And Many More: A Birthday Story

 

On February 11, 2017, I celebrated my 28th birthday.  I know I only look 21, but the truth is I’m now 28 years old.  As per usual, I received a phone call early in the morning from my grandmother wishing me a Happy Birthday as I did her just three days prior. It’s easy to remember her day, as we’re exactly 50 years apart and within 3 days.  As I got out of bed, I received phone calls from my mother and father, my uncle, my aunt and cousin. It’s almost like clockwork each year that I hear from them with their own unique Birthday wish. In addition to that, I started receiving text messages from friends and loved ones close and far even some abroad wishing Happy Birthday in their own local time zone. Facebook, Instagram, Snapchat, were buzzing all day long with notifications of individuals taking time out to wish me a good day on Feb 11th.

As the day progressed, I went to go workout which is my daily ritual anyhow and noticed that the notifications were still coming through; and phone calls, and memes and e-cards, and e-mails. It was becoming almost overwhelming as it was draining my battery.  As I traveled home to prepare for brunch with a few friends, I rushed  my phone to the ‘fast charge’ so I could make sure I had battery throughout the day. Trying to find a way to silence the notifications so I could simply have a functioning phone throughout the day. And then, it was at this moment that I recalled a situation that happened at church a few months prior:

On the Sunday’s our Young Adult Choir, Psalms of David, doesn’t sing I typically attend one of the earlier services 715 or 9am to be exact.  On the first Sunday of each month, our church: Wheeler Avenue Baptist Church, recognizes those that have Birthdays in that month. And sometimes even gives out gifts to those that are born on that day. Being part of the choir, we’re accustomed to standing and singing a corporate “Happy Birthday to You” almost carelessly before the congregation during this time each first Sunday. But this time, I was participating in worship from the pews.

On this particular Sunday, an older lady came down the row I was on and asked if anyone was sitting in the seat next to me, I replied “No” and she took her seat.  We exchanged some pleasantries before the service started and she mentioned that she wouldn’t be here long. Me being curious I asked, “why so…” She said, “Well, I attended the 7:15AM service but I arrived too late to be recognized for my birthday so I’m here at the 9am service so I can hear the church sing Happy Birthday to me.  You see, when you get my age, you don’t really get to have people sing Happy Birthday to you like in your younger days….”.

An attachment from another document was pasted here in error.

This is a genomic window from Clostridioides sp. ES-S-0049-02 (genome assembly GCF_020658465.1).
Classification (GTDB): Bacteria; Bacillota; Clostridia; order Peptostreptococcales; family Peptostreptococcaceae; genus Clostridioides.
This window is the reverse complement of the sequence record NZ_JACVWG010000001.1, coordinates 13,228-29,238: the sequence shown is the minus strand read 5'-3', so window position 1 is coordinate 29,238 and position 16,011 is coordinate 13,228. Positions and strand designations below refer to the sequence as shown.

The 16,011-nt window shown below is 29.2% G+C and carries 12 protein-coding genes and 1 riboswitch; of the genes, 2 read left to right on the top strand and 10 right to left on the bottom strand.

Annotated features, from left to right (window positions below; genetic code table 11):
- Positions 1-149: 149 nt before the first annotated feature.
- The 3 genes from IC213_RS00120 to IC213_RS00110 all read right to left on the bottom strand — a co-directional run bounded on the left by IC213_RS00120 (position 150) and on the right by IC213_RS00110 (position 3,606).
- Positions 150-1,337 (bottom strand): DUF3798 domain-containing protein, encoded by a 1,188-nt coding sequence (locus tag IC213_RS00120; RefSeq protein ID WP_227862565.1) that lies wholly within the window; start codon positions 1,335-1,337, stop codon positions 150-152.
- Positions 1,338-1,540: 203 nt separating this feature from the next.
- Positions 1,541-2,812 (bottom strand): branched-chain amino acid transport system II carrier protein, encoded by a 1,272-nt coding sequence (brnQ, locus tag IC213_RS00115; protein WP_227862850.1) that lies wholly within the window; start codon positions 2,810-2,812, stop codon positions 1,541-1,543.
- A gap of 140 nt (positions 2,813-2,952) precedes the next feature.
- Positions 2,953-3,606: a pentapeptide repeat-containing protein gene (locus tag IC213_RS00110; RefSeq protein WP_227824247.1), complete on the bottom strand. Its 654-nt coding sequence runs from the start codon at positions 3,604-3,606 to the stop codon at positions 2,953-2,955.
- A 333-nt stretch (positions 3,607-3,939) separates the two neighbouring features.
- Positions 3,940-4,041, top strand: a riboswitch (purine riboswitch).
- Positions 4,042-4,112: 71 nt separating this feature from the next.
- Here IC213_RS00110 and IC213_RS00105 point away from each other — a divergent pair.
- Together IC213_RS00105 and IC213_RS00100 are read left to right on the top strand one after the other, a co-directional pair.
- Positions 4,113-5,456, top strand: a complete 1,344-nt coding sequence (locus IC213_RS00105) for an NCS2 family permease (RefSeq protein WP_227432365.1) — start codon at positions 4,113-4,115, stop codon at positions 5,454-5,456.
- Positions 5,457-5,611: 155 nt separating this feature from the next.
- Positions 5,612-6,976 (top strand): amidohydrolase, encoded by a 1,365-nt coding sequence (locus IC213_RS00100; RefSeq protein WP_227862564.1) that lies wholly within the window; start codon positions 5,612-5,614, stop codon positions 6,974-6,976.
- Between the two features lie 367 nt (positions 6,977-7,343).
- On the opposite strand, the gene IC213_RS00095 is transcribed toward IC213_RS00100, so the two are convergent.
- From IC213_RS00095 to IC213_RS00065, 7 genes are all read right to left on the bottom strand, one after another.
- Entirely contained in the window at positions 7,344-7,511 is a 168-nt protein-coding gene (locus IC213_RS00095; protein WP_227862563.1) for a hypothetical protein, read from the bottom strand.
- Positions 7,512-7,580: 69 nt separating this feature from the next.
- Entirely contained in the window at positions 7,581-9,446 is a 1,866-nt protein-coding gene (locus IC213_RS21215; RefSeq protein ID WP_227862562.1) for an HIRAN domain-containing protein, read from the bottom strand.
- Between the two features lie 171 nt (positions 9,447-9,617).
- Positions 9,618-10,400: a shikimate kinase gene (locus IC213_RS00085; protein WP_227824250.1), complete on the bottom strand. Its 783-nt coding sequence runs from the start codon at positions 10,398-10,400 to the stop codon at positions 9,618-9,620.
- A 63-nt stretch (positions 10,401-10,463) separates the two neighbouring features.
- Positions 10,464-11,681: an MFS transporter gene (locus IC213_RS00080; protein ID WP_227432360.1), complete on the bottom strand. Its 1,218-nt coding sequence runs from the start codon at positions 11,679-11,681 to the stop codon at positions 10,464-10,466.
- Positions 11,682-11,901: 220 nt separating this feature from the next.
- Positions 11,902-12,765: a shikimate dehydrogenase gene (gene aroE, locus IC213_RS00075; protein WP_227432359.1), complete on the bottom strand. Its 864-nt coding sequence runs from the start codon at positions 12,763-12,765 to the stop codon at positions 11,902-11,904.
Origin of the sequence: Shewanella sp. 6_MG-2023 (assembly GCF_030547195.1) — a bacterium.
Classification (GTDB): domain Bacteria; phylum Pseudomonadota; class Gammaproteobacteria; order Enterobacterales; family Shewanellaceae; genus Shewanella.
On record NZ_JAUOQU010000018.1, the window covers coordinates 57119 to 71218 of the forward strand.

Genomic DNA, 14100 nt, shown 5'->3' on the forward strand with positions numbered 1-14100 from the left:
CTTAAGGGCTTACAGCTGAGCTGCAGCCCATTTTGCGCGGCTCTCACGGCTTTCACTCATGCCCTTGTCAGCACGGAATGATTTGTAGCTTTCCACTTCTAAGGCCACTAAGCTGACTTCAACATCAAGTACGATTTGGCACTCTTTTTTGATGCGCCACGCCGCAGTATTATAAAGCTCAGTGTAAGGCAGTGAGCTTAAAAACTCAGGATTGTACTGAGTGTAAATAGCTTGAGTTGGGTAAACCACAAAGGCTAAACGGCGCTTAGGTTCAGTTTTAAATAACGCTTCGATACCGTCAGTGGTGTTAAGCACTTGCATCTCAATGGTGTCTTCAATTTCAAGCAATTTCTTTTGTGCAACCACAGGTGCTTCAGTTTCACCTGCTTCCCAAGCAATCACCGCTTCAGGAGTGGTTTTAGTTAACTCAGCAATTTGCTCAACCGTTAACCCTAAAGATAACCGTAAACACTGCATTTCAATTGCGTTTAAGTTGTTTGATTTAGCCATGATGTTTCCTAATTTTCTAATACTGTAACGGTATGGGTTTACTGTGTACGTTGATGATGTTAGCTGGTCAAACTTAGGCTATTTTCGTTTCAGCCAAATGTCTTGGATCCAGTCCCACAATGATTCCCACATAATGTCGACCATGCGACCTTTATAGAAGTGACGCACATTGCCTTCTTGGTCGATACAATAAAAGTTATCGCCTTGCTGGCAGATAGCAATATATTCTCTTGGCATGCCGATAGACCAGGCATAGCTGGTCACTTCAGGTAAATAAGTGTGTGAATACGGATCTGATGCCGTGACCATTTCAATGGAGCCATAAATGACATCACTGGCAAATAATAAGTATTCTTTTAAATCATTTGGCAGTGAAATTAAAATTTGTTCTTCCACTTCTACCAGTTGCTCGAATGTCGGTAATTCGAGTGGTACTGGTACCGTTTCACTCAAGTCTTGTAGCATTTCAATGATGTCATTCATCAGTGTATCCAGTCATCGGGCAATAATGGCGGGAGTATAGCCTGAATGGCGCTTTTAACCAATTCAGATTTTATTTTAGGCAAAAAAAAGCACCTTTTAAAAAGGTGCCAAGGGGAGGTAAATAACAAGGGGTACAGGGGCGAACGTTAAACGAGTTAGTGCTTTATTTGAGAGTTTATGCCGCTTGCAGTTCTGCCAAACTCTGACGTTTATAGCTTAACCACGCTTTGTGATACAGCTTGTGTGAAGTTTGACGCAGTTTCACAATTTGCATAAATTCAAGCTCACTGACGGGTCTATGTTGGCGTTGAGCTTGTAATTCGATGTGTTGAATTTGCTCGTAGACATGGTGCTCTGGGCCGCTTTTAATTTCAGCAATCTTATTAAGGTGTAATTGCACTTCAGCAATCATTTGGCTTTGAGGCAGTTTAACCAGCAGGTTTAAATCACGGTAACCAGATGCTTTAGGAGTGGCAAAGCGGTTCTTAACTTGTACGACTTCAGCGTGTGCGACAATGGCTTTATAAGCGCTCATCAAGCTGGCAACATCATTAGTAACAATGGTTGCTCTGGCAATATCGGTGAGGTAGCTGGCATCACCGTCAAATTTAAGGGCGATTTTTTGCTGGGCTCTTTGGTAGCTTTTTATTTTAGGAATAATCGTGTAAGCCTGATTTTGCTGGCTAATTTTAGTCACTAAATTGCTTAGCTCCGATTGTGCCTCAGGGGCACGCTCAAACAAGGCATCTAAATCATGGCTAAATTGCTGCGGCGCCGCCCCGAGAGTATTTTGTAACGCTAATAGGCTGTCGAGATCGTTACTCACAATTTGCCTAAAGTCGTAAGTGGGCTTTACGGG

At this moment, I realized that I had taken hundreds of Happy Birthday wishes on my own day for granted. I recognized that there was a blessing in each call, text, or post on social media. I realized that it’s a blessing to be alive year after year, and have loved ones around you willing to take time out to wish you another year of life.  Something as simple as “Well, Happy Birthday,” is a proclamation of prosperity and joy in anyone’s life. Not to mention, it’s a reminder that each day is not promised and to be able to HEAR someone say Happy Birthday on this side of the grave is a gift of grace in and of itself!

So, with that being said, I have to express EXTREME gratitude to those that took ANY time to wish me a good day. And likewise, pray that we don’t get too busy or wrapped up to speak well wishes into anyone’s life. How could I forget that I’ve lost many friends and family young in life and expect people to ALWAYS be around. How could I be so worried about my phone battery, and not the outpouring of love that I was receiving.  It was truly a humbling moment because NO ONE had to speak to me, NO ONE had to wish me a Happy Birthday. And beyond that, most of the things I have in life I don’t truly deserve. Moreover, there are those in our lives that we can’t take for granted. Take the time to recognize and honor those around you even if you don’t personally know them.  You never know how a simple “Happy Birthday” could brighten someone on a day when just like my fellow pew-member felt completely unnoticed.

With Passion, Purpose, and Pride,

Trent J ACEO

 

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